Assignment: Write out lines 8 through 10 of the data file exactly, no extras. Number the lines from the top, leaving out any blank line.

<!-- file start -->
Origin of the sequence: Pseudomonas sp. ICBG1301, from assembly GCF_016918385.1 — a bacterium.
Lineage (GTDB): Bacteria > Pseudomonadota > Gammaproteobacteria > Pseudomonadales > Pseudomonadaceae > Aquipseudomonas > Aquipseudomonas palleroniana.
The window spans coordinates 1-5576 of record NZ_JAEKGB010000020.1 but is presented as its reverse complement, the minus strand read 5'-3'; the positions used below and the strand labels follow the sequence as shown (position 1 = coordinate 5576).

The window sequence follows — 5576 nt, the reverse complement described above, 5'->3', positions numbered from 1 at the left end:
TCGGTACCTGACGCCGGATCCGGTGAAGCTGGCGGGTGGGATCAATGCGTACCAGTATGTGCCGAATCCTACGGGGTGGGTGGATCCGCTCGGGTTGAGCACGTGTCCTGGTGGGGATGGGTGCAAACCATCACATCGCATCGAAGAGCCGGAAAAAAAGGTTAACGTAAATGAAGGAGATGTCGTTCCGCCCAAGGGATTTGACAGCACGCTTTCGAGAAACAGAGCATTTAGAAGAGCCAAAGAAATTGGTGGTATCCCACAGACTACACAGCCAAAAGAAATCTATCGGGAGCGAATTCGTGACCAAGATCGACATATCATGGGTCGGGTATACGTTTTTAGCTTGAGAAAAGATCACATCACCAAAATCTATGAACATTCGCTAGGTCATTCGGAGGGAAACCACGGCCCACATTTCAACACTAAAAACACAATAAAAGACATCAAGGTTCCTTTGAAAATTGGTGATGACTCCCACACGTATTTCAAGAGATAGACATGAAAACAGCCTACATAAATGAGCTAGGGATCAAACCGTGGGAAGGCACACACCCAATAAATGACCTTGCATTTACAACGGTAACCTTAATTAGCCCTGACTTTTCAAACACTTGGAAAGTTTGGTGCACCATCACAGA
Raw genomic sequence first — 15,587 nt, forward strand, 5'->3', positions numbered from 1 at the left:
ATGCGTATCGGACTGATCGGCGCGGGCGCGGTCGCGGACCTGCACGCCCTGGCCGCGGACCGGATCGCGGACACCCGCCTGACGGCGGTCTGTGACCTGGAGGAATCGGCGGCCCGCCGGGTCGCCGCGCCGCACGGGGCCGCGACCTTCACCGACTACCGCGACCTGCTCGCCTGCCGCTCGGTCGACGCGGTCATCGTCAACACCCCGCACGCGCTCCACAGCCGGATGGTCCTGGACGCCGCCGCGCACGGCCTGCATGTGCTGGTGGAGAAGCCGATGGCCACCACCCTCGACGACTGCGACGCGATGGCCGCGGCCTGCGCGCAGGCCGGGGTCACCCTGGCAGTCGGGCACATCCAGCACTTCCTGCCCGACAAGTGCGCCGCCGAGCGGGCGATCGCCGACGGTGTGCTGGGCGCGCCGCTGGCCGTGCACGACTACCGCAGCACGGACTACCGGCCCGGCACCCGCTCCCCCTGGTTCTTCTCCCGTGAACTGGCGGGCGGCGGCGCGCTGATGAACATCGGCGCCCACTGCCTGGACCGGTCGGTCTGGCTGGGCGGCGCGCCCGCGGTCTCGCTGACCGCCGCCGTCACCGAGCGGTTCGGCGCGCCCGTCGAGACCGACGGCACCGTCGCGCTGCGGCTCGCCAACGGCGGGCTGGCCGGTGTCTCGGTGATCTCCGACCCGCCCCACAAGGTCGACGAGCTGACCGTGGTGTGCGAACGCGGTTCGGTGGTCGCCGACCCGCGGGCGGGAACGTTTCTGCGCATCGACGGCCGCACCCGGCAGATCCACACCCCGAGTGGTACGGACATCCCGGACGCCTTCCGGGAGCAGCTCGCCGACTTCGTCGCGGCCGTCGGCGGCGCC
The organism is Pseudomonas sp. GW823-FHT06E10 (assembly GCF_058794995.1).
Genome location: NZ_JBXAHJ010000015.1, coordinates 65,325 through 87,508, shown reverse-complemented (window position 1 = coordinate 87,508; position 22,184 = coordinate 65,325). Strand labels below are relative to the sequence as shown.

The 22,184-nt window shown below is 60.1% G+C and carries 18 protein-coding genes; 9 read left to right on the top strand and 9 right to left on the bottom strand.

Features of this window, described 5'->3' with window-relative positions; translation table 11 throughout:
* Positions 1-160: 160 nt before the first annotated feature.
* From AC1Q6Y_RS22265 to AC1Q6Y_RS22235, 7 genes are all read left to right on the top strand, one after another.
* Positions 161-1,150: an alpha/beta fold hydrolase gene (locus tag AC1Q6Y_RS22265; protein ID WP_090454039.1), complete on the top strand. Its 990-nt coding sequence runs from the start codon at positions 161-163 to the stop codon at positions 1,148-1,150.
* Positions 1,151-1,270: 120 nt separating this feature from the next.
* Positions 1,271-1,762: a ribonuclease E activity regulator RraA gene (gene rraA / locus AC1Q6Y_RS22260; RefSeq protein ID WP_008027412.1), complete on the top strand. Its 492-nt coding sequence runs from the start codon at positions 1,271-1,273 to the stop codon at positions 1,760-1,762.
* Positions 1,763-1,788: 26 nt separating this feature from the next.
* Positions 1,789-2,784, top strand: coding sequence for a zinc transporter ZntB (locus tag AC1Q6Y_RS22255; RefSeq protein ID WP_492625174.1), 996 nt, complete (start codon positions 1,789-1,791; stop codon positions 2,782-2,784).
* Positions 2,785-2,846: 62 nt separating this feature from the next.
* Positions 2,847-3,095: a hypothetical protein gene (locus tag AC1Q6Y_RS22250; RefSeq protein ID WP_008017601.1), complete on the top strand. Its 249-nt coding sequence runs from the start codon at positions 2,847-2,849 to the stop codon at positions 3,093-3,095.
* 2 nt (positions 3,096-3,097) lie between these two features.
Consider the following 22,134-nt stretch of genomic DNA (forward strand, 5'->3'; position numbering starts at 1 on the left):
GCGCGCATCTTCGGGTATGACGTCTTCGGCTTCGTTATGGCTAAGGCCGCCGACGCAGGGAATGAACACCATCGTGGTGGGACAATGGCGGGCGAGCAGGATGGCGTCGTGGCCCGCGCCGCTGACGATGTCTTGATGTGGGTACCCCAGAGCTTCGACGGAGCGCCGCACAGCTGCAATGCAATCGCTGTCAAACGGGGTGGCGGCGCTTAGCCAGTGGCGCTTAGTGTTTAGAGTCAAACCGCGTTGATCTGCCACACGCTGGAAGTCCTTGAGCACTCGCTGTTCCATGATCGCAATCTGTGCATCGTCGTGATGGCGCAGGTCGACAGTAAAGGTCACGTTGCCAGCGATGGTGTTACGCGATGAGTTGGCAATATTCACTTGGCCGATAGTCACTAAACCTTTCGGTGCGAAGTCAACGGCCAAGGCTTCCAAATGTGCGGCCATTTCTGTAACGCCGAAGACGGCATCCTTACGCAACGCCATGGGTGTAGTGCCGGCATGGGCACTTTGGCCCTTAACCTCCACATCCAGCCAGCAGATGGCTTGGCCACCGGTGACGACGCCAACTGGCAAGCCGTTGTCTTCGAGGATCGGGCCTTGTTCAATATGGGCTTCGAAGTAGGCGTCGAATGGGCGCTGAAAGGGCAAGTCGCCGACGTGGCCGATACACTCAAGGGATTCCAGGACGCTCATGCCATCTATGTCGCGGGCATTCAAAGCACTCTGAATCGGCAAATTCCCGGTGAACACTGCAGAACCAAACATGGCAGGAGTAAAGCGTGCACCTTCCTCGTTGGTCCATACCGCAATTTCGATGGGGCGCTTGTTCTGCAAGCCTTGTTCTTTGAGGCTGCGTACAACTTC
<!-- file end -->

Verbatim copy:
The organism is Pseudomonas sp. GW823-FHT06E10 (assembly GCF_058794995.1).
Genome location: NZ_JBXAHJ010000015.1, coordinates 65,325 through 87,508, shown reverse-complemented (window position 1 = coordinate 87,508; position 22,184 = coordinate 65,325). Strand labels below are relative to the sequence as shown.

The 22,184-nt window shown below is 60.1% G+C and carries 18 protein-coding genes; 9 read left to right on the top strand and 9 right to left on the bottom strand.